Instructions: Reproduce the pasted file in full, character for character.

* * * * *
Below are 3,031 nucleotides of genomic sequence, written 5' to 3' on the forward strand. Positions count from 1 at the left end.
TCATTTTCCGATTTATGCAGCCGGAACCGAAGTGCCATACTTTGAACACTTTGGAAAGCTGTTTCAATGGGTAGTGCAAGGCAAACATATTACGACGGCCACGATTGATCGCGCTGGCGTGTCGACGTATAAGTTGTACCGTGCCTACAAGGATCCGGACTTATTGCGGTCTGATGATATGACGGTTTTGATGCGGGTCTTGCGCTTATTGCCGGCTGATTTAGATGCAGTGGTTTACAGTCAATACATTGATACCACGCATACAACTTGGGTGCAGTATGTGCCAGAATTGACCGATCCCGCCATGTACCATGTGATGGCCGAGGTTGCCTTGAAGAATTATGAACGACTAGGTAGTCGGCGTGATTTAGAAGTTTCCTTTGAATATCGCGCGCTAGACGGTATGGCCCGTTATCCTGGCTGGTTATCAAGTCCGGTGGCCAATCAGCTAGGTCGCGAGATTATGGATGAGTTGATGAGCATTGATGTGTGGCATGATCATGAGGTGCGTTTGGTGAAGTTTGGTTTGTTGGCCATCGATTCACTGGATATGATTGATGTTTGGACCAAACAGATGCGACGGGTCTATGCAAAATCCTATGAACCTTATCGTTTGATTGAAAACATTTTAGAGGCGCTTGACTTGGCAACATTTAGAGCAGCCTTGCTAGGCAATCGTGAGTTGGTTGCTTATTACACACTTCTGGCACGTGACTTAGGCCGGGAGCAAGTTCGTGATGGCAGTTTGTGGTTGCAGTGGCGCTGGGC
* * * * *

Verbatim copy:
Below are 3,031 nucleotides of genomic sequence, written 5' to 3' on the forward strand. Positions count from 1 at the left end.
TCATTTTCCGATTTATGCAGCCGGAACCGAAGTGCCATACTTTGAACACTTTGGAAAGCTGTTTCAATGGGTAGTGCAAGGCAAACATATTACGACGGCCACGATTGATCGCGCTGGCGTGTCGACGTATAAGTTGTACCGTGCCTACAAGGATCCGGACTTATTGCGGTCTGATGATATGACGGTTTTGATGCGGGTCTTGCGCTTATTGCCGGCTGATTTAGATGCAGTGGTTTACAGTCAATACATTGATACCACGCATACAACTTGGGTGCAGTATGTGCCAGAATTGACCGATCCCGCCATGTACCATGTGATGGCCGAGGTTGCCTTGAAGAATTATGAACGACTAGGTAGTCGGCGTGATTTAGAAGTTTCCTTTGAATATCGCGCGCTAGACGGTATGGCCCGTTATCCTGGCTGGTTATCAAGTCCGGTGGCCAATCAGCTAGGTCGCGAGATTATGGATGAGTTGATGAGCATTGATGTGTGGCATGATCATGAGGTGCGTTTGGTGAAGTTTGGTTTGTTGGCCATCGATTCACTGGATATGATTGATGTTTGGACCAAACAGATGCGACGGGTCTATGCAAAATCCTATGAACCTTATCGTTTGATTGAAAACATTTTAGAGGCGCTTGACTTGGCAACATTTAGAGCAGCCTTGCTAGGCAATCGTGAGTTGGTTGCTTATTACACACTTCTGGCACGTGACTTAGGCCGGGAGCAAGTTCGTGATGGCAGTTTGTGGTTGCAGTGGCGCTGGGC